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Sumit Singhal
Sumit Singhal
Sumit Singhal loves modern architecture. He comes from a family of builders who have built more than 20 projects in the last ten years near Delhi in India. He has recently started writing about the architectural projects that catch his imagination.

Khalsa Heritage Center in Punjab, India by Safdie Architects

 
November 24th, 2011 by Sumit Singhal

Article source: Safdie Architects

The Khalsa Heritage Memorial Complex is a new museum of the Sikh people located in the holy town of Anandpur Sahib, near Chandigarh, the capital of the state of Punjab. The museum celebrates 500 years of Sikh history and the 300th anniversary of the Khalsa, the scriptures written by the tenth and last guru, Gobind Singh.

  • Architect: Safdie Architects
  • Name of Project: Khalsa Heritage Center
  • Location: Anandpur Sahib, Punjab, India
  • Client: Anandpur Sahib Foundation
  • Associate Architect: Ashok Dhawan Architects
  • Public Opening: Fall 2011
  • Total Area: 250,000 square feet
  • Total Cost: US $21 million

Located on a 30-hectare (75-acre) site overlooking the town, the memorial is divided into two sections that straddle a ravine and are joined by a pedestrian bridge. The western area, connected to the town of Anandpur Sahib, is organized around an entrance piazza and contains a 400-seat auditorium, a two-storey library and temporary exhibition galleries. The eastern portion, housing permanent interpretive exhibition space, consists of two clusters of undulating galleries that evoke the fortress architecture of the region and form a dramatic skyline against the surrounding sand-cliff terrain and the foothills of the Himalaya Mountains beyond. The clustering of the galleries in groups of five reflects the Five Virtues, a central tenet of the Sikh faith.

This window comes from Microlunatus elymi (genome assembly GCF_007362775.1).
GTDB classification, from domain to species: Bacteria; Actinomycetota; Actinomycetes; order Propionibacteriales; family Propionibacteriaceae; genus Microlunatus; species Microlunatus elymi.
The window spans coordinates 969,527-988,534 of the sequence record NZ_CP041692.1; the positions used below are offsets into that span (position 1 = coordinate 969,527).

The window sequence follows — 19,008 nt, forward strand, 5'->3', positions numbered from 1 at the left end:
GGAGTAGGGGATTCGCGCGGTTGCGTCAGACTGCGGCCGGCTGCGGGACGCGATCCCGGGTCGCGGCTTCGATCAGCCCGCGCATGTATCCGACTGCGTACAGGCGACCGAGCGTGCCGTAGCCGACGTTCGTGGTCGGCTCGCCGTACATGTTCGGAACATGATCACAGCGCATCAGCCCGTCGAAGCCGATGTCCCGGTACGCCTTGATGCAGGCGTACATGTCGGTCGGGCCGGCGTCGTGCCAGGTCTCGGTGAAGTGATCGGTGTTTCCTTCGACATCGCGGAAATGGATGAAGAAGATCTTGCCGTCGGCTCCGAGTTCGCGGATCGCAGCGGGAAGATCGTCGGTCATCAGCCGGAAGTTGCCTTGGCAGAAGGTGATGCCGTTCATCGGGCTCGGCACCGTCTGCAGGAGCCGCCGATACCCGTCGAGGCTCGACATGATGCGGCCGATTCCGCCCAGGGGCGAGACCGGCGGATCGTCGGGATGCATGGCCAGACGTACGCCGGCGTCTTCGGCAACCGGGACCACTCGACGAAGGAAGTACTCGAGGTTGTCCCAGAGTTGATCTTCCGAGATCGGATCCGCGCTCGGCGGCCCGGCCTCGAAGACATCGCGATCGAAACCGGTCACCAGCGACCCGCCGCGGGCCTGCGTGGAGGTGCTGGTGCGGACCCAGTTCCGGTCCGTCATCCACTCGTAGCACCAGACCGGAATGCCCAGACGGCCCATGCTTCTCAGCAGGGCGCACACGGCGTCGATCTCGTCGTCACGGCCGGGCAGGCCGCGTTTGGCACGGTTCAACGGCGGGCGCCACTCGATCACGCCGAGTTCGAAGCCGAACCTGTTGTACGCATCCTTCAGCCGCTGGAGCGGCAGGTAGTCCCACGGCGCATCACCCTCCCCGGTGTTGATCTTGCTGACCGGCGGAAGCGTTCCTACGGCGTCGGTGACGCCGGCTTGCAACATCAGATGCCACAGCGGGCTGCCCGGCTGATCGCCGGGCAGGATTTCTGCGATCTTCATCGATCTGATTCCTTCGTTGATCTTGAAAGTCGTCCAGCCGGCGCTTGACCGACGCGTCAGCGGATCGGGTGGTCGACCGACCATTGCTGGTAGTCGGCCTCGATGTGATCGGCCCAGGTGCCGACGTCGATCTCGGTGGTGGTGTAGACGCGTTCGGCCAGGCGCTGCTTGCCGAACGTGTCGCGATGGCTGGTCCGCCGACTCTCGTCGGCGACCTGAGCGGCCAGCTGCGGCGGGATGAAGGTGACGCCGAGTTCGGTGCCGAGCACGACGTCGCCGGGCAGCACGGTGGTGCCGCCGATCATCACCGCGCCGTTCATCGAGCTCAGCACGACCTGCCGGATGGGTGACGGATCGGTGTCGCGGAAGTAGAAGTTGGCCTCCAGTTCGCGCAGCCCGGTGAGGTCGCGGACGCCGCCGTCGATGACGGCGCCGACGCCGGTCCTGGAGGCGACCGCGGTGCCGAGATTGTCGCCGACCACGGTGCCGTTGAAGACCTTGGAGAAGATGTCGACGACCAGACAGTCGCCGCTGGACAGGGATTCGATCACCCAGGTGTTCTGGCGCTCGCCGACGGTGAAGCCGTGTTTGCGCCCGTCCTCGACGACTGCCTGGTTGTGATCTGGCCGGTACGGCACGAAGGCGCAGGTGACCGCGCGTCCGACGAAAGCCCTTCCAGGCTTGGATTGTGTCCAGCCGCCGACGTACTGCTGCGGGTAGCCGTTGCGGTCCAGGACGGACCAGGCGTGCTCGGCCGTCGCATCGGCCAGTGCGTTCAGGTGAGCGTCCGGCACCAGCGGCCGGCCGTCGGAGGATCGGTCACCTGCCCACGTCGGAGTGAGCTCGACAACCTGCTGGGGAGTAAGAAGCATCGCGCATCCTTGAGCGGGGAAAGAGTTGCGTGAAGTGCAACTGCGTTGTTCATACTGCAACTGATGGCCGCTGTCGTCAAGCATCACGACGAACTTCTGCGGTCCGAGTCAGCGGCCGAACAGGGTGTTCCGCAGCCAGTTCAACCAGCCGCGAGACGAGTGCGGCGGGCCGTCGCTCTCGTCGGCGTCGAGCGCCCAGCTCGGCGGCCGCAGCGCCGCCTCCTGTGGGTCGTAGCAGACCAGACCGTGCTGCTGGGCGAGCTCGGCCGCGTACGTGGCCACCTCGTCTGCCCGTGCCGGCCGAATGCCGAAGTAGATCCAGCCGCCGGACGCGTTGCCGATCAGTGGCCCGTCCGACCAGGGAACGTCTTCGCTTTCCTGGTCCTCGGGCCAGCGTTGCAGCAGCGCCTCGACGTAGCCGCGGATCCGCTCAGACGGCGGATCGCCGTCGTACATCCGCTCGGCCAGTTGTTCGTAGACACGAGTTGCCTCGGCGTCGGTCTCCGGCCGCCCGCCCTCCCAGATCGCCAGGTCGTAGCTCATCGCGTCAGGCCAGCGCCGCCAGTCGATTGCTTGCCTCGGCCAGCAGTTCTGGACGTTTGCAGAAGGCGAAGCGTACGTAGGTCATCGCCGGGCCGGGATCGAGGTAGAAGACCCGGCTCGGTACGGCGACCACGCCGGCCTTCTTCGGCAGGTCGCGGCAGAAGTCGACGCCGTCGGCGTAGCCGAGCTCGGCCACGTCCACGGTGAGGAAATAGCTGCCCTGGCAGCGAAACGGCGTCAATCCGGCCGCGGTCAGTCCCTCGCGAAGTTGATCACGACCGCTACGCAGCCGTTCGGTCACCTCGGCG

The buildings are constructed of cast-in-place concrete; columnar arcades remain exposed as architectural concrete, while the ascending walls are clad with sand-colored stone from Gwalior. The roofs are sheathed in stainless steel; they reflect the sky and light towards the gurdwara (temple) and fort in the town. A series of dams create a water garden in the ravine; a restaurant located midway across the pedestrian bridge faces the water garden.

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Categories: Memorial, Museum

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